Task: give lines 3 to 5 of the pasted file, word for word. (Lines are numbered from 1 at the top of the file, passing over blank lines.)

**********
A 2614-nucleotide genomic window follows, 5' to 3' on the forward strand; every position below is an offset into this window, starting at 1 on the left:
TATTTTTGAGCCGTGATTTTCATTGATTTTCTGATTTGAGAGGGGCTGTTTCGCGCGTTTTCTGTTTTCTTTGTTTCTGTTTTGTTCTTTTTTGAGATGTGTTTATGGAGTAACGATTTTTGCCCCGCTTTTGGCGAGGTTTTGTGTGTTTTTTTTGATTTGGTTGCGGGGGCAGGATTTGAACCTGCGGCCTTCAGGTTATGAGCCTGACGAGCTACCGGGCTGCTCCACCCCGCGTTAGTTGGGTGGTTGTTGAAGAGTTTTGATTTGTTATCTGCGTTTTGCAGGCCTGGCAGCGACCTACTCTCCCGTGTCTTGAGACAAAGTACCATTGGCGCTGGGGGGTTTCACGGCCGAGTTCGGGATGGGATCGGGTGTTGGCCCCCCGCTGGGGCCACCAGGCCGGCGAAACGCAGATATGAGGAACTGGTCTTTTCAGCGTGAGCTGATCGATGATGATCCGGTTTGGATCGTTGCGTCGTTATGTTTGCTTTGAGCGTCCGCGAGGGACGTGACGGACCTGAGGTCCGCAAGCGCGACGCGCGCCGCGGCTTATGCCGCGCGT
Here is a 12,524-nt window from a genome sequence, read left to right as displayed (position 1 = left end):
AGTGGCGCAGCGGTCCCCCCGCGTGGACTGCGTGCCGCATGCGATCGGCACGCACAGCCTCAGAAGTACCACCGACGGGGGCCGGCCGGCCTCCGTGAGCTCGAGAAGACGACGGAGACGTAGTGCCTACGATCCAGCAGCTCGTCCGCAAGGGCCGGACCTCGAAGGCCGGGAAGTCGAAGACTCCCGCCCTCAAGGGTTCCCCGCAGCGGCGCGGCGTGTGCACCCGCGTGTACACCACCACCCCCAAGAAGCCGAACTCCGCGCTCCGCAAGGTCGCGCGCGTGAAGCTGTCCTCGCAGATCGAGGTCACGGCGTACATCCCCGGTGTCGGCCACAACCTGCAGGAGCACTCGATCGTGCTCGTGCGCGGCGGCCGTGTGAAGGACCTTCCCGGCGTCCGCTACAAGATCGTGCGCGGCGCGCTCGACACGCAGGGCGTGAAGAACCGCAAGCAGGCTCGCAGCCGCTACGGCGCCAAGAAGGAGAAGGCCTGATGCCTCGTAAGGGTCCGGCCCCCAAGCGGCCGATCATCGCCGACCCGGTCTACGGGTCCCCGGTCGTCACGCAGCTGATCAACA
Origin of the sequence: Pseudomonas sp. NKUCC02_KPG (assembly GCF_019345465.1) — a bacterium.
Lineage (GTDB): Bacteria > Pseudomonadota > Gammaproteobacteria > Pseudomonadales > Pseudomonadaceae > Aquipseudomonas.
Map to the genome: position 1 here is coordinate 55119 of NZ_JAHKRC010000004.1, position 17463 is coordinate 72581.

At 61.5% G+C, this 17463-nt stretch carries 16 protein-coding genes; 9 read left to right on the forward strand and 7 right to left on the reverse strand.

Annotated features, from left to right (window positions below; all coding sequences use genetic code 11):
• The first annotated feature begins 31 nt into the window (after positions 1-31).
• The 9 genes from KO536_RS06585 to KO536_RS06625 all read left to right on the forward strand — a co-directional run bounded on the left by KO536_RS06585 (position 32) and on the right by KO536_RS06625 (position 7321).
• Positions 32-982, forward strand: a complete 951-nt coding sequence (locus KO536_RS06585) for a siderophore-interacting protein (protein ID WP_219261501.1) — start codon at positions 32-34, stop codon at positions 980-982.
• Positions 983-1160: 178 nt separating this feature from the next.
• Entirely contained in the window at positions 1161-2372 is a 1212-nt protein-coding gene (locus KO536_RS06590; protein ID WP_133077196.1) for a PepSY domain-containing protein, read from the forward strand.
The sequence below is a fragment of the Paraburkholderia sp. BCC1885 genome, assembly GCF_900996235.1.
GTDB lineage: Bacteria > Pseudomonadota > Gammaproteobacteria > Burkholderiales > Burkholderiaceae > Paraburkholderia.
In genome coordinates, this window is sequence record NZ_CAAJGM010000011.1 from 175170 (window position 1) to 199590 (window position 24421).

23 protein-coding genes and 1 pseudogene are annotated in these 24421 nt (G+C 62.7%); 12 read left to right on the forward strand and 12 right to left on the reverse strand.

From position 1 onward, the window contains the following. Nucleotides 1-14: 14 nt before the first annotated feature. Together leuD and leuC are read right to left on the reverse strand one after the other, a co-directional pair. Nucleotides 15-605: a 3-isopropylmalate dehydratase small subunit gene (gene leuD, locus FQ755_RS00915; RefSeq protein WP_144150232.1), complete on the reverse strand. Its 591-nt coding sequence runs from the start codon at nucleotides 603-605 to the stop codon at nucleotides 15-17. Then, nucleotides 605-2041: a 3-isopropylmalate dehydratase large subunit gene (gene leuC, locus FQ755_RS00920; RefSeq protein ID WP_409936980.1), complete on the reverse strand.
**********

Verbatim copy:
Here is a 12,524-nt window from a genome sequence, read left to right as displayed (position 1 = left end):
AGTGGCGCAGCGGTCCCCCCGCGTGGACTGCGTGCCGCATGCGATCGGCACGCACAGCCTCAGAAGTACCACCGACGGGGGCCGGCCGGCCTCCGTGAGCTCGAGAAGACGACGGAGACGTAGTGCCTACGATCCAGCAGCTCGTCCGCAAGGGCCGGACCTCGAAGGCCGGGAAGTCGAAGACTCCCGCCCTCAAGGGTTCCCCGCAGCGGCGCGGCGTGTGCACCCGCGTGTACACCACCACCCCCAAGAAGCCGAACTCCGCGCTCCGCAAGGTCGCGCGCGTGAAGCTGTCCTCGCAGATCGAGGTCACGGCGTACATCCCCGGTGTCGGCCACAACCTGCAGGAGCACTCGATCGTGCTCGTGCGCGGCGGCCGTGTGAAGGACCTTCCCGGCGTCCGCTACAAGATCGTGCGCGGCGCGCTCGACACGCAGGGCGTGAAGAACCGCAAGCAGGCTCGCAGCCGCTACGGCGCCAAGAAGGAGAAGGCCTGATGCCTCGTAAGGGTCCGGCCCCCAAGCGGCCGATCATCGCCGACCCGGTCTACGGGTCCCCGGTCGTCACGCAGCTGATCAACA
Origin of the sequence: Pseudomonas sp. NKUCC02_KPG (assembly GCF_019345465.1) — a bacterium.